MEXICO CITY (Reuters) - Five people were killed and nearly a dozen injured in separate shootings in Mexico City on Sunday, authorities said, adding to a growing death toll in the capital which has largely been spared the criminal violence plaguing the country.
Two gunmen on a motorcycle shot four people in a bar in the gritty Llano Redondo neighborhood on the city’s southwestern fringe early on Sunday morning, according to the local attorney general’s office.
A woman of 23, and two men aged 23 and 38 died of their injuries. Authorities said the fourth victim, a 23-year-old man, remains in hospital after the attack.
The gunmen fled, said a spokesman for the attorney general’s office, adding that all the victims were Mexicans.
Then on Sunday afternoon, a 45-year-old woman and a man of 55 were fatally shot at a street market in the sprawling borough of Iztapalapa on the eastern edge of Mexico City, the attorney general’s office said in a statement.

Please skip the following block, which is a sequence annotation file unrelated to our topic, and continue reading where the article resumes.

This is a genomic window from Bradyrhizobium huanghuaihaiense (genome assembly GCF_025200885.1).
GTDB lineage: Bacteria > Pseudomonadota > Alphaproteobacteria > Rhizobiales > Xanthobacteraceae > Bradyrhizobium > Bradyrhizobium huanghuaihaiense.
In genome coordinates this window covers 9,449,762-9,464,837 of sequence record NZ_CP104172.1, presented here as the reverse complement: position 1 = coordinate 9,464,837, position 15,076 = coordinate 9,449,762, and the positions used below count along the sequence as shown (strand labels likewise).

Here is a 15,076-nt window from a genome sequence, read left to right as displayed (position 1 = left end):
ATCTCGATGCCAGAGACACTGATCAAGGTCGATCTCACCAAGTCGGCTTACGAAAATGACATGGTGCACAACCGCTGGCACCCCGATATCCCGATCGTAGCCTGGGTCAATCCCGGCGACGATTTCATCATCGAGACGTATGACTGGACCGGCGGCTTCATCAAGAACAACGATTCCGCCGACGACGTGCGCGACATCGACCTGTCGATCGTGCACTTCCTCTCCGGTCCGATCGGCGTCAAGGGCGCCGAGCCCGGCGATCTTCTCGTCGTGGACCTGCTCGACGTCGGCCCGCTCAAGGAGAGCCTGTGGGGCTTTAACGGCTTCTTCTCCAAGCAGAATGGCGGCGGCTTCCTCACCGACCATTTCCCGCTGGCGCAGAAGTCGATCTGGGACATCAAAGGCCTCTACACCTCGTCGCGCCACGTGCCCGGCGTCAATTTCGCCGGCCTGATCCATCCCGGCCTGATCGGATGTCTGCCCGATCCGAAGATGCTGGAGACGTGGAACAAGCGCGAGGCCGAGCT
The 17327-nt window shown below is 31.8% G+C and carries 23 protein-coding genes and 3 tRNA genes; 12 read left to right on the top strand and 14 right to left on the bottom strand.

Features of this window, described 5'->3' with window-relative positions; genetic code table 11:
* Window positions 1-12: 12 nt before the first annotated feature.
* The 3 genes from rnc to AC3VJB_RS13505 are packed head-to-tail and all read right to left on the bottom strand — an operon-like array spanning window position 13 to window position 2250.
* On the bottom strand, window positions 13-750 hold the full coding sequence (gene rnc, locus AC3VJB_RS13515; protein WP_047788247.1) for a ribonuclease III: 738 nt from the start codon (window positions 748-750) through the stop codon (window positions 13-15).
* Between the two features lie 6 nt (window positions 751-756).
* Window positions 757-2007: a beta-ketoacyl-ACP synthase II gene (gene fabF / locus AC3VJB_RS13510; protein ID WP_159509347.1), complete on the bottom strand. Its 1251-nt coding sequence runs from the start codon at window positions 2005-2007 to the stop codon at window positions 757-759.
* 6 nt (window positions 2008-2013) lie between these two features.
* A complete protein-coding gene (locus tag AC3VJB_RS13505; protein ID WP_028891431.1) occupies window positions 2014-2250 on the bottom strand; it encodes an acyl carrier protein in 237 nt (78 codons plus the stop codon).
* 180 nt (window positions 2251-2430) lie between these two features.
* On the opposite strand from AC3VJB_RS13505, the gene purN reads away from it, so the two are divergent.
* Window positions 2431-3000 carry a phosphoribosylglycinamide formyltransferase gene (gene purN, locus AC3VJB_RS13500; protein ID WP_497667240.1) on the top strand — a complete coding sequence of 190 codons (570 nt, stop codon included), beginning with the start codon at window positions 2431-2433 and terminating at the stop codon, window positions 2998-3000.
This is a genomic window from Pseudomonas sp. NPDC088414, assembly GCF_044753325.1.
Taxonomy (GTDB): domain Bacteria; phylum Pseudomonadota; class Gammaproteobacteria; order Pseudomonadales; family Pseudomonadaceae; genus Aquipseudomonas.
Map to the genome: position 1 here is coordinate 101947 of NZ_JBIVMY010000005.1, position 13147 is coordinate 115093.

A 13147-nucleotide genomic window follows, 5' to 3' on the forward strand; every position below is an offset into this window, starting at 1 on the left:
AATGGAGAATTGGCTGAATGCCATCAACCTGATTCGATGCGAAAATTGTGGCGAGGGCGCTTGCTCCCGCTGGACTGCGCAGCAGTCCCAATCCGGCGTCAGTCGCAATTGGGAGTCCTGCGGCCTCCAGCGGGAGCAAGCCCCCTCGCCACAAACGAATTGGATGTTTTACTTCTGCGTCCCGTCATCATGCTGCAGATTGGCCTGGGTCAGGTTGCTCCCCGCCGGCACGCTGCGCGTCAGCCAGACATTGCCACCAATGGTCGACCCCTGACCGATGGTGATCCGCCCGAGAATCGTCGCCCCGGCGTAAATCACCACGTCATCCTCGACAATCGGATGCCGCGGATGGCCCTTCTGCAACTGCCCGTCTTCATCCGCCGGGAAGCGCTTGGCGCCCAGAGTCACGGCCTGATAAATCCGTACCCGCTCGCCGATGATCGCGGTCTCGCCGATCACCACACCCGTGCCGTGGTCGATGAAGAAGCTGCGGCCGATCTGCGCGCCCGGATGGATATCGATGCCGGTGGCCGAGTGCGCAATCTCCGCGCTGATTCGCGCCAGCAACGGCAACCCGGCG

Ten other people, including two minors, were injured by the gunfire, the statement said.
The motives for the shootings were not immediately clear and investigations are continuing, the spokesman said.
Last week, Mexican marines shot dead eight suspected gang members during an exchange of fire in broad daylight in the south of the city, one of the most explosive outbreaks of violence to occur in the capital in recent years.
Murders have risen sharply in Mexico over the past 18 months, creating a major headache for President Enrique Pena Nieto, who pledged to end gang violence when he took office in December 2012. A new president will be elected next year.
This year the country is on track to register its highest murder toll since modern records began in 1997.
Official data show the May-June period was the most violent two-month stretch on record in Mexico City, which has not been as badly affected as much of the country by warring drug gangs.
Reporting by Dave Graham; Editing by Daniel Wallis